Speed zones are often taken for granted and until a problem arises, most people pay little attention to the theory behind them. The following information will help you understand how speed zones are established and what they can and cannot do.
Speed Zone Misconceptions
When traffic problems occur, concerned citizens frequently ask why we don't lower the speed limit. There are widely held misconceptions that speed limit signs will slow the speed of traffic, reduce collisions, and increase safety. Most drivers drive at a speed that they consider to be comfortable regardless of the posted speed limit. Before and after studies have shown that there are no significant changes in average vehicle speeds following the posting of a new or revised speed limit. Furthermore, research has found no direct relationship between posted speed limits and collision frequency.
All fifty states base their speed regulations on the Basic Speed Law: "No person shall drive a vehicle upon a highway at a speed greater than is reasonable or prudent having due regard for weather, visibility, traffic on, and the surface and width of, the highway, and in no event at a speed which endangers the safety of persons or property."
Under California law, the maximum speed limit in urban areas is 55 mph on highways not more than two lanes in width and 65 mph on highways three or more lanes in width. All other speed limits are called prima facie limits, which are considered by law to be safe and prudent under normal conditions. Certain prima facie limits are established by state law and include the 25 mph speed limit in business and residential districts, 25 mph in school zones when children are present, and the 15 mph speed limit in alleys and at intersections and railroad crossings where visibility is very limited. These speed limits do not need to be posted to be enforced.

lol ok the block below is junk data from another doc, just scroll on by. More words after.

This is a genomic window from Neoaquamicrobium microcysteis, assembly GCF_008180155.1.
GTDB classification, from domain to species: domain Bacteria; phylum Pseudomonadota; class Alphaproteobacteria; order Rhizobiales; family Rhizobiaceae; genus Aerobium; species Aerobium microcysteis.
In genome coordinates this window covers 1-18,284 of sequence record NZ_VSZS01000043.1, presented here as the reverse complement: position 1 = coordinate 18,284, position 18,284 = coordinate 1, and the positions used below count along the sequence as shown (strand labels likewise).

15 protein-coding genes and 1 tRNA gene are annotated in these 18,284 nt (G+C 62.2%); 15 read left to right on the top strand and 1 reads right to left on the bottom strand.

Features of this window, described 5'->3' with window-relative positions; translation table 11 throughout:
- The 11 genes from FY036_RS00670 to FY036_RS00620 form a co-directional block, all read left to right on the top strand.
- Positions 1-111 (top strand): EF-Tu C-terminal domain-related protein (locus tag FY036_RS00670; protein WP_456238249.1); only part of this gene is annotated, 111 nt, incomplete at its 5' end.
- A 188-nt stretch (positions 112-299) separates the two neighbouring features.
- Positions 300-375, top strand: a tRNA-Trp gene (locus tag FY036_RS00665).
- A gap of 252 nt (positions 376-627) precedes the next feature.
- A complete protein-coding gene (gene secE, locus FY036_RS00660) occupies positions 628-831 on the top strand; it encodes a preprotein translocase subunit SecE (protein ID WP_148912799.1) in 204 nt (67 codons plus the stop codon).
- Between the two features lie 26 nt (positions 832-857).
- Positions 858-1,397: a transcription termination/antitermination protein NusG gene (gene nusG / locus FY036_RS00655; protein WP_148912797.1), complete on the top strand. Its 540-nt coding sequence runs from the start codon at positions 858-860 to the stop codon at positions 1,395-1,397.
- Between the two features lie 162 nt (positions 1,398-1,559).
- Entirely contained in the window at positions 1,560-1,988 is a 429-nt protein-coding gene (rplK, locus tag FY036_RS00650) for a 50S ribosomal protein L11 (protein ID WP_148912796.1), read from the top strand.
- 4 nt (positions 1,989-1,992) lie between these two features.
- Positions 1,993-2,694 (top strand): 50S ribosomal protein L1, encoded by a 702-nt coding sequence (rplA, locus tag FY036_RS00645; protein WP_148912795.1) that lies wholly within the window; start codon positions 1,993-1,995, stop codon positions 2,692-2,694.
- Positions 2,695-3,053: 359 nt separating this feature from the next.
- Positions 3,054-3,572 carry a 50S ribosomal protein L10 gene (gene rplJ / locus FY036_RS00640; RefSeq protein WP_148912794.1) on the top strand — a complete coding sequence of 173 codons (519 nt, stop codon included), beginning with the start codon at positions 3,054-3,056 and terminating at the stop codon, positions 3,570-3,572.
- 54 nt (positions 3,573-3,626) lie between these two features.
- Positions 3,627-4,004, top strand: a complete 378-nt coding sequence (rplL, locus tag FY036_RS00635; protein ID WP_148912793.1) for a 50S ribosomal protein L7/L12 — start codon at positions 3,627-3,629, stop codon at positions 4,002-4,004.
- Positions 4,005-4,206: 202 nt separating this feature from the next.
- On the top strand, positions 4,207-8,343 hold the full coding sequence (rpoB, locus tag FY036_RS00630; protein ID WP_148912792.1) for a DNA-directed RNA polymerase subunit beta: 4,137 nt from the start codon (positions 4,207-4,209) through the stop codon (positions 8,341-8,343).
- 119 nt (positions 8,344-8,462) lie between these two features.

Speed limits between 25 and 55 mph are established on the basis of traffic engineering surveys. These surveys include an analysis of roadway conditions, collision records, and a sampling of the prevailing speed of traffic. A safe and reasonable limit is set at or below the speed of 85% of the drivers.
Traffic flowing at a uniform speed results in increased safety and fewer collisions. Drivers are less impatient, pass less often, and tailgate less, which reduces both head-on and rear-end collisions.
The posting of the appropriate speed limit simplifies the job of enforcement officers, since most of the traffic is voluntarily moving at the posted speed. Blatant speeders are easily spotted, safe drivers are not penalized, and patrol officers aren't asked to enforce and defend unrealistic and arbitrary speed limits.
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This City of Stockton webpage last reviewed on --- 3/21/2011